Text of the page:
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Overclocking the Intel Core 2 Duo E4300 makes me happy! May 15, 2007

Posted by amazingrando in General.

In the last few years I’ve been running computers from Dell and HP, but when I first switched to PCs from the Mac about 10 years ago I always built my own machines. Back in the day of the overclocking my Celeron 300MHz processor to 464Mhz it was great fun. The Celery (Celeron) was cheap and you could very easily squeeze a 50% or greater overclock out of it with just a bit of tweaking and some better cooling. Heck, often you could get that without anything but the stock cooler.

Recently I sold my Dell Optiplex Pentium D system and decided to build a system of my own. I picked up an EVGA nForce 680i SLI motherboard, which is an amazing board. Fast, stable, and loaded with all the extras. I suppose that’s why it’s getting so many rave reviews. Reading up on the overclockability of the E4300 processor, I got one of those for now with an eye to a quad-core processor later in the year. I also picked up some nice PQI Turbo DDR2 RAM (2GB kit).

So today I finally got around to some testing. I only have the stock cooler on the processor and I haven’t fiddled with any voltages yet, but the results are impressive:


I’ve got it running at 3.0GHz very stably with a 1.35GHz FSB. I ran the PCMark05 CPU and Memory benchmarks to see just what that means in terms of performance:

Stock Settings
9 x 200 = 1.8GHz CPU, 800MHz FSB 5-5-5-16 timing

Stock Speed
CPU: 4516
Memory: 4038

Overclocked Settings
9 x 337.5 = 3.0GHz CPU, 1350MHz FSB, 4-4-4-12 timing

Overclocked Speed
CPU: 7689
Memory: 6470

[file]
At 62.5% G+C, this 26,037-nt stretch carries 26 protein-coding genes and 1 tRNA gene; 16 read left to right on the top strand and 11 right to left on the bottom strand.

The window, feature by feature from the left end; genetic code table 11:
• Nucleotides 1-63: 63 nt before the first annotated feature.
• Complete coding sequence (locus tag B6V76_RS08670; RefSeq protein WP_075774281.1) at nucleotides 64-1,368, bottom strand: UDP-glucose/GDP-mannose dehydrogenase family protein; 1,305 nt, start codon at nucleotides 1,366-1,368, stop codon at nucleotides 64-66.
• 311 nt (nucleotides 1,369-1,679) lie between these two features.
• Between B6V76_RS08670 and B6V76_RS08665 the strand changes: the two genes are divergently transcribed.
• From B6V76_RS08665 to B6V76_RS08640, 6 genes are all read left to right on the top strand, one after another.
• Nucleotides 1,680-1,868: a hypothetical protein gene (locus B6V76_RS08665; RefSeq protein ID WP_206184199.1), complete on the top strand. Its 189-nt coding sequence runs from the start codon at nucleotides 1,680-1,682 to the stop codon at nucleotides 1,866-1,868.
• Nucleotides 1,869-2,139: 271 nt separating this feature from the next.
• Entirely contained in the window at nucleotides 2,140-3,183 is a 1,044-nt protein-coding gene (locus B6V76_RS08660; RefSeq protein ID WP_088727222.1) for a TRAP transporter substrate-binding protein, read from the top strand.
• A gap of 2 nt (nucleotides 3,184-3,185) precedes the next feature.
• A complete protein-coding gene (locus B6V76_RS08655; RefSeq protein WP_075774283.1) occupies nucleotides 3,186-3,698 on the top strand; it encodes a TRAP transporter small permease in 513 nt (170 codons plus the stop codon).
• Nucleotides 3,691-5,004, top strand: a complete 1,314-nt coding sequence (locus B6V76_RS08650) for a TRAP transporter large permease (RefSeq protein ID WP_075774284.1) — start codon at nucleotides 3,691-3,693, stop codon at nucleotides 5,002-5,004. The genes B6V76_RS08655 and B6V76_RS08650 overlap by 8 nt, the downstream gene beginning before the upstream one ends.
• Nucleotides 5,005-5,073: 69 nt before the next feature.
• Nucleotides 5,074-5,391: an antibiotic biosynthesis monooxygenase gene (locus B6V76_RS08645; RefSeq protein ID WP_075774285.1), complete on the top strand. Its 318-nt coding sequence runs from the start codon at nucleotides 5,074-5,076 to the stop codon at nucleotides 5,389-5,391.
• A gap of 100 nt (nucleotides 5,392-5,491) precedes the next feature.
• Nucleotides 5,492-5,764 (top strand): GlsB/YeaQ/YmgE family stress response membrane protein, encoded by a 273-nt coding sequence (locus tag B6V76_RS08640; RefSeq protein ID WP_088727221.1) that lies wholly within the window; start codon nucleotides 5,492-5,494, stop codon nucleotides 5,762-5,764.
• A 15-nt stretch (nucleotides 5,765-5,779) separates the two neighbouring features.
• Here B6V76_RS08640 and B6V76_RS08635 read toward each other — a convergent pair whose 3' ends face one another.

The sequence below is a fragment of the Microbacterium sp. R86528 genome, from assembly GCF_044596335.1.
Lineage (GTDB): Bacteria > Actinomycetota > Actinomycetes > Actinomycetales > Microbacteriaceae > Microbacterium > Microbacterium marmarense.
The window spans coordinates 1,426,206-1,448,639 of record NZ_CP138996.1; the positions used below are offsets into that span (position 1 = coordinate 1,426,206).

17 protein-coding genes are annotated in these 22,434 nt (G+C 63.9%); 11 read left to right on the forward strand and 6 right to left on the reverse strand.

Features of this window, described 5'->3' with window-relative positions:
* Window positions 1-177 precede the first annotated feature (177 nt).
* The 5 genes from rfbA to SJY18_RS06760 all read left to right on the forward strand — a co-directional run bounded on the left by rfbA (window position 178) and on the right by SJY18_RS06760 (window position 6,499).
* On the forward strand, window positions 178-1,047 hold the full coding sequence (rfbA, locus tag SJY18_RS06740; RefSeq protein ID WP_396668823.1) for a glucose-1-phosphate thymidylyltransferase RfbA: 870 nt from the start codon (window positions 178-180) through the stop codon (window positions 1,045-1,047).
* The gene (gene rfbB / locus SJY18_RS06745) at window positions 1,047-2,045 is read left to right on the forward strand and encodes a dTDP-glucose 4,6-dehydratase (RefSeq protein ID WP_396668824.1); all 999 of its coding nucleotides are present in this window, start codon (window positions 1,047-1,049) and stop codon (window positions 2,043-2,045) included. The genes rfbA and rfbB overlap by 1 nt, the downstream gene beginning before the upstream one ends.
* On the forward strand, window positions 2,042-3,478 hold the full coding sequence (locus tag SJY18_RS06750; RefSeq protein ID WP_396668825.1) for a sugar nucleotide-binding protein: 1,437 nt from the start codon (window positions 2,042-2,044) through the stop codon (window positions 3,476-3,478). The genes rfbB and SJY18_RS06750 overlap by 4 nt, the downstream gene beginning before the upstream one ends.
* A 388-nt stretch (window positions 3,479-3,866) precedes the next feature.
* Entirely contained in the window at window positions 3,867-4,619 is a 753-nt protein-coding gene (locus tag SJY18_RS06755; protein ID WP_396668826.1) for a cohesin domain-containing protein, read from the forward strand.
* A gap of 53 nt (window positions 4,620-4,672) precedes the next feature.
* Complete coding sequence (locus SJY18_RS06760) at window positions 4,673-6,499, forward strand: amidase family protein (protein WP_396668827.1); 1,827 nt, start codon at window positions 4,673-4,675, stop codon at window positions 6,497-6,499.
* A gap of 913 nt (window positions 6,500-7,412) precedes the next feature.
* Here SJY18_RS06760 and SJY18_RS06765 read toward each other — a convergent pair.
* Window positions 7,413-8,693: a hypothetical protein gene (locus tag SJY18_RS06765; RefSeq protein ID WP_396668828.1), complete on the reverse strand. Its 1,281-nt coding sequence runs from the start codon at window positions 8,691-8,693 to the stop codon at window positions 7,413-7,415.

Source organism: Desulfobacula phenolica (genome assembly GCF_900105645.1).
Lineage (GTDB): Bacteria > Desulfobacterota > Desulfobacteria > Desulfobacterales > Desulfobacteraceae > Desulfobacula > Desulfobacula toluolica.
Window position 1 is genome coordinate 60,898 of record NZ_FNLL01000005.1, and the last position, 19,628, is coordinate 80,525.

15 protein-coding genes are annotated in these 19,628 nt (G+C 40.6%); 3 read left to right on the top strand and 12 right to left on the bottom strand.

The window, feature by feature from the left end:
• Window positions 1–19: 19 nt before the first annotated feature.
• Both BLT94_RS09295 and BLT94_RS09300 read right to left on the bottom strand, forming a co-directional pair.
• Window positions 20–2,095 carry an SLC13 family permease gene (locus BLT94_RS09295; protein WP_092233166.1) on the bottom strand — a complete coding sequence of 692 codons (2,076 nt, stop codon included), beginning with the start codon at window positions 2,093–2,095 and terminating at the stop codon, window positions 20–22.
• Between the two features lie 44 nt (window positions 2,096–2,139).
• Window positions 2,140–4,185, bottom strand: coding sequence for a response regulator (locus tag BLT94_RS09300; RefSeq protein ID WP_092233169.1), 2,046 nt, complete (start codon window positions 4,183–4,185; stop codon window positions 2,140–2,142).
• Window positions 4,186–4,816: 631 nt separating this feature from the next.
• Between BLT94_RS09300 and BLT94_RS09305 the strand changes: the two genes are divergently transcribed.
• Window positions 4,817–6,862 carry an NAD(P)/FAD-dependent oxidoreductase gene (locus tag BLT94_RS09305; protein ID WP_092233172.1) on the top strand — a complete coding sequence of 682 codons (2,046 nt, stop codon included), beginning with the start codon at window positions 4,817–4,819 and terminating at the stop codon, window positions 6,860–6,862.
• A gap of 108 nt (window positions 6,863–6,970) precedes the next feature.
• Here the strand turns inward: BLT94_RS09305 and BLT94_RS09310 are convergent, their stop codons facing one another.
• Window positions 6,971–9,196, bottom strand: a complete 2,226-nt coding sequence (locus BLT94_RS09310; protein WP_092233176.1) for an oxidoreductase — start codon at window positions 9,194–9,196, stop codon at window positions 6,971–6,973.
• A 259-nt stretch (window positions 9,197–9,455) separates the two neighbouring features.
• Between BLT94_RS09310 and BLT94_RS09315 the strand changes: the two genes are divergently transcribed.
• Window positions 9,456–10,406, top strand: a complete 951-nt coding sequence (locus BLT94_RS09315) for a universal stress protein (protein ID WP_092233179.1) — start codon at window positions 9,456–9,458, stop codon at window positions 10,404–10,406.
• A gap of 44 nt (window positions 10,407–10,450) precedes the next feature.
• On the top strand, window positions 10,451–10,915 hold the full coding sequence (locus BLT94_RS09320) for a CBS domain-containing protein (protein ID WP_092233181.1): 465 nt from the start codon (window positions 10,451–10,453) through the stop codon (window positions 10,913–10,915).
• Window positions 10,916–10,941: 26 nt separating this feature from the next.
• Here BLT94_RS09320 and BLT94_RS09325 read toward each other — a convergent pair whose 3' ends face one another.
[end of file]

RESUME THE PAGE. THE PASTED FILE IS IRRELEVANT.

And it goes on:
With that overclocking, I’m getting a 70% increase in CPU performance and a 60% increase in memory performance – for free! w00t!

How does that compare to other CPUs? Well, check this out. Sharky Extreme has a good review of the Core 2 Duo processors and the processors’ respective PCMark05 CPU and memory performance figures. The results are fantastic.  My overclocked $115 processor beats out the $970 Core Duo 2 X6800 Extreme CPU (well, at stock speed anyhow). Happy days! 🙂

My system / Core 2 Duo X6800
CPU: 7689 / 7515
Memory: 6470 / 6059



1. jon - May 15, 2007

What benchmark programs do you like to use?
I see you are using CPU-Z. I like the Rightmark series of programs a lot actually.

2. amazingrando - May 15, 2007

For this test I used Futuremark’s PCmark05. It’s a good synthetic test for a general idea of system performance. In particular I used the CPU and memory benchmarks. The CPU benchmark does things like file encryption, compression, and audio encoding, both single and multithreaded. 3Dmark06 is also very popular for 3D tests, but there is also SANDRA 2007 and ScienceMark suites. A lot of people prefer application (as opposed to synthetic) tests. They’ll use FRAPS for frame rates in games or Divx encode times or other apps like lame encoder, Photoshop, or Cinebench. Using specific apps will give you a better indication of performance in the apps you’re using the most. Of course, these are all Windows benchmarking tools.
For Linux, there are many benchmarking apps. For Linux on the desktop application benchmarking seems to be the way to go. Sites like Phoronix.com use Enemy Territory, hdparm, Gzip, LAME audio, and RAMspeed, but I would also add to this GCC compiler and Xvid video encoding.
Good luck!

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